Don’t be intimidated by the fancy swirling squeegee techniques you see the pros using. Those methods add efficiency, but they’re not necessary to get great results. A basic top-to-bottom swipe method will leave you with sparkling windows in a fraction of the time you’d spend using up rolls of paper towels.
You can get all the basic gear you’ll need for less than $30 at most home centers, including a 12-in. scrubber, a 12-in. squeegee, a bucket, a microfiber cloth and a razor scraper. Make sure you get a good-quality squeegee that is designed to clean windows.
The process is simple and can be used inside and outside:
- Mix about 1 tablespoon of dish soap with a couple of gallons of cool water.
- Dip the scrubber in the solution and wring it out.
- Scrub the window. Use a razor blade to remove stubborn spots, such as dried bugs.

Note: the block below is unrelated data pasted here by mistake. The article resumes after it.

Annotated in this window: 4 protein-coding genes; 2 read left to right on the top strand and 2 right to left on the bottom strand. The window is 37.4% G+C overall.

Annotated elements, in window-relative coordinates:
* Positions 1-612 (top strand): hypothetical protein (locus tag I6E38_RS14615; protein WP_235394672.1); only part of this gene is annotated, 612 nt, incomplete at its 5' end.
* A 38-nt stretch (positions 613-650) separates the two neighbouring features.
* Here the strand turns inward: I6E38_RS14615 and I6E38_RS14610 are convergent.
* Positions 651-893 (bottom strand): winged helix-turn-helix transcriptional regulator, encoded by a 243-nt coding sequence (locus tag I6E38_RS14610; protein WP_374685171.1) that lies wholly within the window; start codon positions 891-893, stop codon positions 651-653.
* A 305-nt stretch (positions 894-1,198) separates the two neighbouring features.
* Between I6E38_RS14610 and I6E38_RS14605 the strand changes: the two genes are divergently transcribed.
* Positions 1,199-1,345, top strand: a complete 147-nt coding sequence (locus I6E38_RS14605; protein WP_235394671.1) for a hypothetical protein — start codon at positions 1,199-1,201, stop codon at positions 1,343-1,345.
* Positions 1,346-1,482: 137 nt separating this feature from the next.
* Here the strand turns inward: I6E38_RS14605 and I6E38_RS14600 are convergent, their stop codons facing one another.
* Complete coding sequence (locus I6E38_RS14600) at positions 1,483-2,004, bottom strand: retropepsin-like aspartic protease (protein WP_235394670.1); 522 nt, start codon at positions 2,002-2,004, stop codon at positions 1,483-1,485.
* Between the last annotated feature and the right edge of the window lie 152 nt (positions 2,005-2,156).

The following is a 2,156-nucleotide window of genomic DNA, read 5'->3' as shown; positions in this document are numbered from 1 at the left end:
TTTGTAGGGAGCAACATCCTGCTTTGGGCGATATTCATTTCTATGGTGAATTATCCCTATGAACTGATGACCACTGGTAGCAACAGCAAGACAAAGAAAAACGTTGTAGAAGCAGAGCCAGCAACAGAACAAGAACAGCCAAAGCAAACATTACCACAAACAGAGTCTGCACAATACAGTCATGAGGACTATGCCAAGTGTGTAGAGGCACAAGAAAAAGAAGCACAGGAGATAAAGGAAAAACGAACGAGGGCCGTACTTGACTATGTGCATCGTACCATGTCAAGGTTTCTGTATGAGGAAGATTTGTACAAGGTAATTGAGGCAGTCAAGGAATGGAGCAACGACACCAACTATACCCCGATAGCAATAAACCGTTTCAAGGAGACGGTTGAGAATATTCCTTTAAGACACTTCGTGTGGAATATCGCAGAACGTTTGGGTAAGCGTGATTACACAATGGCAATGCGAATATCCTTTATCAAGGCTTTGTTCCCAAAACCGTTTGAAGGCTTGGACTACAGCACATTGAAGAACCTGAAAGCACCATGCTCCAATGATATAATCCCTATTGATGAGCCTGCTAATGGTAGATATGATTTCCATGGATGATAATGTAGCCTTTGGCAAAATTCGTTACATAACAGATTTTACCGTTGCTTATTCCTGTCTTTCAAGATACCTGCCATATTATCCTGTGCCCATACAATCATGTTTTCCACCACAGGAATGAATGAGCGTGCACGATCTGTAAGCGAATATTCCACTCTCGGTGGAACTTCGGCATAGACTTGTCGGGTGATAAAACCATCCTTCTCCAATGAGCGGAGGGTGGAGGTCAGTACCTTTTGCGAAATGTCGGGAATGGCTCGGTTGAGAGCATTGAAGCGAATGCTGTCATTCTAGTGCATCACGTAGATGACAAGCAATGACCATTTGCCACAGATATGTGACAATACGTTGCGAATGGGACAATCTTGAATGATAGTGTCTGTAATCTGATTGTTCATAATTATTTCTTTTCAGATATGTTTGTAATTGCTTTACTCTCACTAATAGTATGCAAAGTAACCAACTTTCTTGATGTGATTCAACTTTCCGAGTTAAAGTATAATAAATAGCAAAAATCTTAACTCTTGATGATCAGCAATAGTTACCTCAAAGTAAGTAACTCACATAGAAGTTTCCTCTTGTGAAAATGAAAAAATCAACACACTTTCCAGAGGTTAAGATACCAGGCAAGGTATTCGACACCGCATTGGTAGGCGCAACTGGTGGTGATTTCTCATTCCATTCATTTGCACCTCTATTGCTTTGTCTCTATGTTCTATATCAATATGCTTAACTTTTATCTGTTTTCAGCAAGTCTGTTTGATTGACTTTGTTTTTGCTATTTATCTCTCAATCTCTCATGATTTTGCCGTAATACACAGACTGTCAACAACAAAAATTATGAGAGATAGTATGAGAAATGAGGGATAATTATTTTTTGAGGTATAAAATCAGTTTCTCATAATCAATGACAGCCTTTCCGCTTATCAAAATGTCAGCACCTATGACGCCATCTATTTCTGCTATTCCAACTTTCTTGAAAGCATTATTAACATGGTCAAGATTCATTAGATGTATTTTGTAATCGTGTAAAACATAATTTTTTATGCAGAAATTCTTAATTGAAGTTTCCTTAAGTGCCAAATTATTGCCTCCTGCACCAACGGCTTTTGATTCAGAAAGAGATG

- Tilt the squeegee slightly and wipe across only the top 1 to 2 in. of the window; then wipe that strip with a dry microfiber cloth. This creates a dry edge.
- Wipe the squeegee blade with a towel. Then place the squeegee on the dry edge area in the top left corner of the window and pull down along the left edge of the window. Use even pressure, and do not lift the squeegee until you get to the bottom.
- Wipe the squeegee with a towel. Make additional passes down the window, overlapping the previous pass by a couple of inches, until you reach the right edge of the window.
- Finally, use the microfiber cloth to wipe around the edges of the window and over any wet streaks.
You can try other patterns, such as swiping across the window in overlapping passes from top to bottom. The key is to first create a dry edge where you will start each pass and to use even pressure and not lift the squeegee until you finish each pass.
A crystal-clear, freshly washed window is a thing of beauty. Don’t let your dread of washing windows keep you (and those you live with) from that sweet satisfaction.